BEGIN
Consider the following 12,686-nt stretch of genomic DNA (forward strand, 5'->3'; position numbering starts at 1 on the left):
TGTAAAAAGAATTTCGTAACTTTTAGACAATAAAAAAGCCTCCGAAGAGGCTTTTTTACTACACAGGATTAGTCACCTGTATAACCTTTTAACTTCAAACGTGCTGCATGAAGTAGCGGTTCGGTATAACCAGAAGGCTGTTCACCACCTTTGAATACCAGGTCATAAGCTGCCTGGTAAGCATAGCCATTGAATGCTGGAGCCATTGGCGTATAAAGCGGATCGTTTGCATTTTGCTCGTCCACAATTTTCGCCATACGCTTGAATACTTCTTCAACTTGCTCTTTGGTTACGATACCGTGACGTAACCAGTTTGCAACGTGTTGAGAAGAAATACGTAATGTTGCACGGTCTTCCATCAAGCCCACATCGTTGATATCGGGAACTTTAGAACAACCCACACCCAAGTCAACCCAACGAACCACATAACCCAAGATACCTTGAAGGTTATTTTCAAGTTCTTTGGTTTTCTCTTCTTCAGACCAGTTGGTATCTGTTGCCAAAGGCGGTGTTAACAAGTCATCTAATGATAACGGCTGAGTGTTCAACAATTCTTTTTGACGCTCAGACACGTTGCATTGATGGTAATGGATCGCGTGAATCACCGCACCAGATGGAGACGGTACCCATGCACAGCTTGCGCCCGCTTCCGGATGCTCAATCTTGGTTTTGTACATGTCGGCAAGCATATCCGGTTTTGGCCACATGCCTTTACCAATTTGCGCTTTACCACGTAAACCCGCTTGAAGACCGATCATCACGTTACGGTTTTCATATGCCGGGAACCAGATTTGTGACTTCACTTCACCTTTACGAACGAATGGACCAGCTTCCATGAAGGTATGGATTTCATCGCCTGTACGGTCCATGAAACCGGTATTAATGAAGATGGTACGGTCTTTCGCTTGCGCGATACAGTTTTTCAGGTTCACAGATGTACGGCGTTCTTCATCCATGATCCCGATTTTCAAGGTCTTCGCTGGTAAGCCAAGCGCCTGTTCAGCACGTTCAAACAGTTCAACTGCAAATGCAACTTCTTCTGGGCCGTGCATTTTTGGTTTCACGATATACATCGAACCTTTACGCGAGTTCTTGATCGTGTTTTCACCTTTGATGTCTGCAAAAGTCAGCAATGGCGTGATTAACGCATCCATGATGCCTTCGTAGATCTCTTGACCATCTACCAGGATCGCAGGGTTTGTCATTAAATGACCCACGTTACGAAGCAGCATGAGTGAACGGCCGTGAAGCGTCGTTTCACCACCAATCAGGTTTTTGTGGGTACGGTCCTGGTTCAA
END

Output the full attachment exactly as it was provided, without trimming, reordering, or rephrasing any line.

Consider the following 12,686-nt stretch of genomic DNA (forward strand, 5'->3'; position numbering starts at 1 on the left):
TGTAAAAAGAATTTCGTAACTTTTAGACAATAAAAAAGCCTCCGAAGAGGCTTTTTTACTACACAGGATTAGTCACCTGTATAACCTTTTAACTTCAAACGTGCTGCATGAAGTAGCGGTTCGGTATAACCAGAAGGCTGTTCACCACCTTTGAATACCAGGTCATAAGCTGCCTGGTAAGCATAGCCATTGAATGCTGGAGCCATTGGCGTATAAAGCGGATCGTTTGCATTTTGCTCGTCCACAATTTTCGCCATACGCTTGAATACTTCTTCAACTTGCTCTTTGGTTACGATACCGTGACGTAACCAGTTTGCAACGTGTTGAGAAGAAATACGTAATGTTGCACGGTCTTCCATCAAGCCCACATCGTTGATATCGGGAACTTTAGAACAACCCACACCCAAGTCAACCCAACGAACCACATAACCCAAGATACCTTGAAGGTTATTTTCAAGTTCTTTGGTTTTCTCTTCTTCAGACCAGTTGGTATCTGTTGCCAAAGGCGGTGTTAACAAGTCATCTAATGATAACGGCTGAGTGTTCAACAATTCTTTTTGACGCTCAGACACGTTGCATTGATGGTAATGGATCGCGTGAATCACCGCACCAGATGGAGACGGTACCCATGCACAGCTTGCGCCCGCTTCCGGATGCTCAATCTTGGTTTTGTACATGTCGGCAAGCATATCCGGTTTTGGCCACATGCCTTTACCAATTTGCGCTTTACCACGTAAACCCGCTTGAAGACCGATCATCACGTTACGGTTTTCATATGCCGGGAACCAGATTTGTGACTTCACTTCACCTTTACGAACGAATGGACCAGCTTCCATGAAGGTATGGATTTCATCGCCTGTACGGTCCATGAAACCGGTATTAATGAAGATGGTACGGTCTTTCGCTTGCGCGATACAGTTTTTCAGGTTCACAGATGTACGGCGTTCTTCATCCATGATCCCGATTTTCAAGGTCTTCGCTGGTAAGCCAAGCGCCTGTTCAGCACGTTCAAACAGTTCAACTGCAAATGCAACTTCTTCTGGGCCGTGCATTTTTGGTTTCACGATATACATCGAACCTTTACGCGAGTTCTTGATCGTGTTTTCACCTTTGATGTCTGCAAAAGTCAGCAATGGCGTGATTAACGCATCCATGATGCCTTCGTAGATCTCTTGACCATCTACCAGGATCGCAGGGTTTGTCATTAAATGACCCACGTTACGAAGCAGCATGAGTGAACGGCCGTGAAGCGTCGTTTCACCACCAATCAGGTTTTTGTGGGTACGGTCCTGGTTCAA